Top 10 Signs That You Are NOT Taking a Strategic Approach to Talent

Top 10 Signs That You Are NOT Taking a Strategic Approach to Talent

Michael Couch
Michael Couch and Associates Inc.
Pittsburgh, PA

Google “Strategic Talent Management” and you will come up with about 2 million hits. The discussion about STM is reaching a fevered pitch online, in blogs, and at conferences. Approaching talent from a strategic perspective is more than just a hot topic. It is a significant evolutionary step up from “Employees First” or “People Are Your Most Important Asset” perspectives. STM puts the emphasis back where it should be – on strategy – and driving the business strategy with a focused workforce strategy.

My new mantra is, “People are NOT your most important asset. The right people in the right roles doing the right things are”. “Right” can only be determined from the context of the business strategy.

So, is your company evolving, taking a strategic approach to talent and adding to the STM discussion? I thought it might be enlightening to answer this question by describing what STM is not so here is my top ten list of Signs That You Are NOT Taking A Strategic Approach To Talent.

10. Competency models are not high-performance +/or future-focused.
Many times, I find companies have created competency models (descriptions of the critical behaviors needed for success) by having HR review job descriptions and come up with behavior descriptions. These models of average behavior don’t create any stretch, are focused on the past, and don’t help you differentiate between top and bottom performance.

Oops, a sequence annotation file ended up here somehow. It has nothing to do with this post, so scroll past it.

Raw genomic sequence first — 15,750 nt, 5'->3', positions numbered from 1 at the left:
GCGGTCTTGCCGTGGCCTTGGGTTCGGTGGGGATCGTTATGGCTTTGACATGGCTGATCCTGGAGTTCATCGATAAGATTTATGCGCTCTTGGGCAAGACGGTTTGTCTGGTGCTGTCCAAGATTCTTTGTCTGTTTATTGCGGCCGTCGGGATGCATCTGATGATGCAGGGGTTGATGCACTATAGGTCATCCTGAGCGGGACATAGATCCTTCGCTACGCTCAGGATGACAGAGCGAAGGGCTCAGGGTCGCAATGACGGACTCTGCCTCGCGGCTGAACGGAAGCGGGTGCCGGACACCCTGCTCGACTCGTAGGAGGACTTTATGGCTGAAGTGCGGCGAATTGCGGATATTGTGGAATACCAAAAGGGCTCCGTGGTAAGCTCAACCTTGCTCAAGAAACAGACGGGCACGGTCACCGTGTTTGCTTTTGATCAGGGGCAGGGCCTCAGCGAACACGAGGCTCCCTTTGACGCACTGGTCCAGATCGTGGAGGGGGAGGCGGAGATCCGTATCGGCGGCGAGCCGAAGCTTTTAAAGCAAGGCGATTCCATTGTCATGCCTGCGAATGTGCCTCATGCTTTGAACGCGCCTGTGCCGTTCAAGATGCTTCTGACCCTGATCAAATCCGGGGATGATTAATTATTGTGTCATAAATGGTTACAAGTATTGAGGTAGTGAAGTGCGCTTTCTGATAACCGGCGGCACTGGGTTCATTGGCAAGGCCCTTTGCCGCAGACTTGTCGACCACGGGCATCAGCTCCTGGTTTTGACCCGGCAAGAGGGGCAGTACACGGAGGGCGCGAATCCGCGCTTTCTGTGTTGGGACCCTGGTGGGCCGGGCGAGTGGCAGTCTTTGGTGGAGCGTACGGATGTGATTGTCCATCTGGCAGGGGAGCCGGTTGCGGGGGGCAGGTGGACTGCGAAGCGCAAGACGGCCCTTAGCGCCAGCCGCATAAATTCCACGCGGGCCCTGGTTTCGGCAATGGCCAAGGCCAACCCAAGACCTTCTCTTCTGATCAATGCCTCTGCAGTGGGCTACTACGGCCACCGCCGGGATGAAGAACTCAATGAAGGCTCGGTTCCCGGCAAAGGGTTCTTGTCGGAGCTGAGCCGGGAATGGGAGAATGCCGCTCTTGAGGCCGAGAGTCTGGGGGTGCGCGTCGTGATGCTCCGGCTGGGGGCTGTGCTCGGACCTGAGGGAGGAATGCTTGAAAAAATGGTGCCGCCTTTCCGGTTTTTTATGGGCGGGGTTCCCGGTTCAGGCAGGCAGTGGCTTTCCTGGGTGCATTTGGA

9. Training and Development is all “T and no “D”.
Training is great for developing skills and assuring that everyone gets the same message. However, the critical behaviors needed for success as a leader don’t come from the classroom. They come from the lessons of experience – jobs, developmental assignments and other people. Strategic Talent Management involves promotion from within and managing assignments, deployment, and coaching/mentoring to create the leaders of the future. Training is critical to maintain and transfer knowledge. Experienced-based develop creates leaders.

8. Everyone gets the same annual base increase, no matter if they are low and high performers.
I call this the peanut butter approach to compensation – a think layer of a limited budget is spread evenly over the organization. This is a waste of one of the most expensive “talent levers” that companies have at their disposal resulting in a negligible ROI for the millions of dollars delivered in bonuses and merit systems. Why not differentiate the investment you are making in talent and assure that the high-performing, high potential employees in mission-critical roles are rewarded at a higher level for their contribution.

7. Poor performance is tolerated
Marginal leaders have a significantly under-estimated negative impact on an organization’s performance, especially if they are in pivotal roles. Their teams are less productive. They create turnover. They don’t develop talent. They require too much attention from support groups like HR. They don’t even know what high-performing talent looks like and therefore can’t recruit effectively. Don’t waste your precious talent resources here. Move them out of the way quickly and compassionately.

6. Differentiated investment in high-value employees doesn’t occur because of the concern that some employees might feel left out
Research has shown a clear benefit from differentiating the attention and resources that you apply to different levels of talent. You leave money on the table if you don’t wisely apply talent levers to the people that will make the most difference. Engagement is critical with all levels and kinds of employees but it does not require that everyone be rewarded or recognized exactly the same.